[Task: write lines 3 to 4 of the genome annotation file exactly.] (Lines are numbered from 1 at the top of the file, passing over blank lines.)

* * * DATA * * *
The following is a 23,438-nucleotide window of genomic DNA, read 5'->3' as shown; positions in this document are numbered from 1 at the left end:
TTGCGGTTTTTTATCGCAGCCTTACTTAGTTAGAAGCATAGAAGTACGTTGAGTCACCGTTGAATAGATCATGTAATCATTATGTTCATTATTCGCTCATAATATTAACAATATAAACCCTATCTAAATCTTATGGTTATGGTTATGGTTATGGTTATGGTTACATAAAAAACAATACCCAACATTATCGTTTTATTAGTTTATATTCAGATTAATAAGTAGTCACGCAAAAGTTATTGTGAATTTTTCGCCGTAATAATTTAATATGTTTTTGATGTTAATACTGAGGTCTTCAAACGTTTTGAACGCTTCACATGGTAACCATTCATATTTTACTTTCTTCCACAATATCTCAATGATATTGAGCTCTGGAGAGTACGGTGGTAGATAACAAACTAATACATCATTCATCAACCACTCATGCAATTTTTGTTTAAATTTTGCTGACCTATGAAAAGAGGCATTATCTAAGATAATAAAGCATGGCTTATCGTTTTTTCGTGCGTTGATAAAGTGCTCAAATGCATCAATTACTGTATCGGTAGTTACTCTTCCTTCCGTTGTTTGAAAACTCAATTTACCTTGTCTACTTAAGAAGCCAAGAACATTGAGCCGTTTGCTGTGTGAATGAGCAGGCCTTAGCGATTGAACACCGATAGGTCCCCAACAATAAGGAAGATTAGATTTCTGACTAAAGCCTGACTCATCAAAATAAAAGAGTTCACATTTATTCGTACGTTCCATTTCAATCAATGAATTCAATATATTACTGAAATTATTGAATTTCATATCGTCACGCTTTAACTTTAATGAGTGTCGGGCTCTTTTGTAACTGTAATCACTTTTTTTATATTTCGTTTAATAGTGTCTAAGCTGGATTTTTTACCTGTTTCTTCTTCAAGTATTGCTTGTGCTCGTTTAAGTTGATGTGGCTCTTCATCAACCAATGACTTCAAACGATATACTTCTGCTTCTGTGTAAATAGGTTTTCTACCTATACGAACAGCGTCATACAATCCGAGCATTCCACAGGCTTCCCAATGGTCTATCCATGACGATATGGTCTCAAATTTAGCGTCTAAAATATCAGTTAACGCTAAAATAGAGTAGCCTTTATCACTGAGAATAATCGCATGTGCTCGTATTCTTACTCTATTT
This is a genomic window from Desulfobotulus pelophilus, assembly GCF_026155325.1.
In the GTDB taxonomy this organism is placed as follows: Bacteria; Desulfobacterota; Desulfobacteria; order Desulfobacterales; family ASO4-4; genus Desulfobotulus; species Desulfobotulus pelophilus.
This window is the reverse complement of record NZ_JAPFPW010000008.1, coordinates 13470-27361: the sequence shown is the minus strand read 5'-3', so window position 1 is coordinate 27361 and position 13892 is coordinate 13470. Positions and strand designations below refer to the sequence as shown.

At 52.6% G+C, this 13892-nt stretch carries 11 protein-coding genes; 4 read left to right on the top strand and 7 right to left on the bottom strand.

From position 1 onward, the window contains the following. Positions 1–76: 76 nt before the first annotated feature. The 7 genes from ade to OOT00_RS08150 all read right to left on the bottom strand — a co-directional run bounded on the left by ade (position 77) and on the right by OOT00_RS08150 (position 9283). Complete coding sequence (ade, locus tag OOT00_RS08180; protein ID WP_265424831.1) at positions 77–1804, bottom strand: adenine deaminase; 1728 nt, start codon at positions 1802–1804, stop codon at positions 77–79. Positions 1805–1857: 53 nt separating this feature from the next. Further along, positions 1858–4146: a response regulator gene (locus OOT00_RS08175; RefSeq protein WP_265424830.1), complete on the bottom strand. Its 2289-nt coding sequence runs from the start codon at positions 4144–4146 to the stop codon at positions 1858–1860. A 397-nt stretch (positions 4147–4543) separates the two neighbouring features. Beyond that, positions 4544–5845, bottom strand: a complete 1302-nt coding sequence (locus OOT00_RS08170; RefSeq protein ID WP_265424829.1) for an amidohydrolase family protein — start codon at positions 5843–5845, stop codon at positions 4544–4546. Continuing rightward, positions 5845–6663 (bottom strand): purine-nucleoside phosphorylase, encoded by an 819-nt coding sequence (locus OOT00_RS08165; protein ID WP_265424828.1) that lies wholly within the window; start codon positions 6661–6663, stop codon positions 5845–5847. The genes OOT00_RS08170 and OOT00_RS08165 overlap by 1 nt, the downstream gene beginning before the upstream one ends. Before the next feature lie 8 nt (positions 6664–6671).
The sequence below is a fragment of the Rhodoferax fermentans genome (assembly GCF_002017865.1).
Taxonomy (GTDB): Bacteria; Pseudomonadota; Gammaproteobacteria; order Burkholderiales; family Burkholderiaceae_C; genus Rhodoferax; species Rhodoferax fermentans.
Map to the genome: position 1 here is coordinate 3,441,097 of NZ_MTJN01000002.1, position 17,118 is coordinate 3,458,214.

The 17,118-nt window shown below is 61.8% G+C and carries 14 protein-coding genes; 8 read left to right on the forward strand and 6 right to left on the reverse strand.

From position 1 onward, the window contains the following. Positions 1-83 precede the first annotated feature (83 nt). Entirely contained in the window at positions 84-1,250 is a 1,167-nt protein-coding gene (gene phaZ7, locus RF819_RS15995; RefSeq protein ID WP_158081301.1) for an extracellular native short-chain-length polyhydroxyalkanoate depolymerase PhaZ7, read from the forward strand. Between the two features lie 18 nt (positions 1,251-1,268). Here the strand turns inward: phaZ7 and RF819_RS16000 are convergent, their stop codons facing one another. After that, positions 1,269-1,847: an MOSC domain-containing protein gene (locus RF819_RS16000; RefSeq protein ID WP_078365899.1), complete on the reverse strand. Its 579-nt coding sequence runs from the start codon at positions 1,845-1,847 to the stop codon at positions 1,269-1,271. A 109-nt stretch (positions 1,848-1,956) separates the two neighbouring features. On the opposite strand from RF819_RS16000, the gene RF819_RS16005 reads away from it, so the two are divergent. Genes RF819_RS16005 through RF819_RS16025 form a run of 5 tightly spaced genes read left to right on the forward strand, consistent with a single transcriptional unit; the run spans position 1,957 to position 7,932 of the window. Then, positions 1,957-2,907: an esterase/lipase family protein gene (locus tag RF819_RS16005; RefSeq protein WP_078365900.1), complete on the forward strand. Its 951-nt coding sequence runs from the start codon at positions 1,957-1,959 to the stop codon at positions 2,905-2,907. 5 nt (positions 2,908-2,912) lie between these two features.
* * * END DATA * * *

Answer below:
This is a genomic window from Desulfobotulus pelophilus, assembly GCF_026155325.1.
In the GTDB taxonomy this organism is placed as follows: Bacteria; Desulfobacterota; Desulfobacteria; order Desulfobacterales; family ASO4-4; genus Desulfobotulus; species Desulfobotulus pelophilus.